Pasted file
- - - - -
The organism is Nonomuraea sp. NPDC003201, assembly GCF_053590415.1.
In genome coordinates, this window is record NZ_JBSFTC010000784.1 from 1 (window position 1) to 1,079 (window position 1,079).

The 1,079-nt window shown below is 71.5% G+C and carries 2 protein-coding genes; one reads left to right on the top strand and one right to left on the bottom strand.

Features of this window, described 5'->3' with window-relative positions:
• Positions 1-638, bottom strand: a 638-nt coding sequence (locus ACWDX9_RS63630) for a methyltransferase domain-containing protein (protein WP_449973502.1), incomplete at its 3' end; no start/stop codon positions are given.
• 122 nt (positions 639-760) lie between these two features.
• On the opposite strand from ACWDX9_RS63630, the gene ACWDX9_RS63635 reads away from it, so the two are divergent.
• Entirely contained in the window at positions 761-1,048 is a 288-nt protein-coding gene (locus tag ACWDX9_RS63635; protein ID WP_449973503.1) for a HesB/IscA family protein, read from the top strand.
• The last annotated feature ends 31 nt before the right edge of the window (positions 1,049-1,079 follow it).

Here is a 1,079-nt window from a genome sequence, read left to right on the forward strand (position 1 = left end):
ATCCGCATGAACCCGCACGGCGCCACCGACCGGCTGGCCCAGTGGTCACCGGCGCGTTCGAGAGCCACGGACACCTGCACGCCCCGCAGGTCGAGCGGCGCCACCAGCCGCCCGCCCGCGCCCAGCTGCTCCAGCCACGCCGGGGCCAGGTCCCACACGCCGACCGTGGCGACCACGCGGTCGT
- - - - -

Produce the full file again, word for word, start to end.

The organism is Nonomuraea sp. NPDC003201, assembly GCF_053590415.1.
In genome coordinates, this window is record NZ_JBSFTC010000784.1 from 1 (window position 1) to 1,079 (window position 1,079).

The 1,079-nt window shown below is 71.5% G+C and carries 2 protein-coding genes; one reads left to right on the top strand and one right to left on the bottom strand.

Features of this window, described 5'->3' with window-relative positions:
• Positions 1-638, bottom strand: a 638-nt coding sequence (locus ACWDX9_RS63630) for a methyltransferase domain-containing protein (protein WP_449973502.1), incomplete at its 3' end; no start/stop codon positions are given.
• 122 nt (positions 639-760) lie between these two features.
• On the opposite strand from ACWDX9_RS63630, the gene ACWDX9_RS63635 reads away from it, so the two are divergent.
• Entirely contained in the window at positions 761-1,048 is a 288-nt protein-coding gene (locus tag ACWDX9_RS63635; protein ID WP_449973503.1) for a HesB/IscA family protein, read from the top strand.
• The last annotated feature ends 31 nt before the right edge of the window (positions 1,049-1,079 follow it).

Here is a 1,079-nt window from a genome sequence, read left to right on the forward strand (position 1 = left end):
ATCCGCATGAACCCGCACGGCGCCACCGACCGGCTGGCCCAGTGGTCACCGGCGCGTTCGAGAGCCACGGACACCTGCACGCCCCGCAGGTCGAGCGGCGCCACCAGCCGCCCGCCCGCGCCCAGCTGCTCCAGCCACGCCGGGGCCAGGTCCCACACGCCGACCGTGGCGACCACGCGGTCGT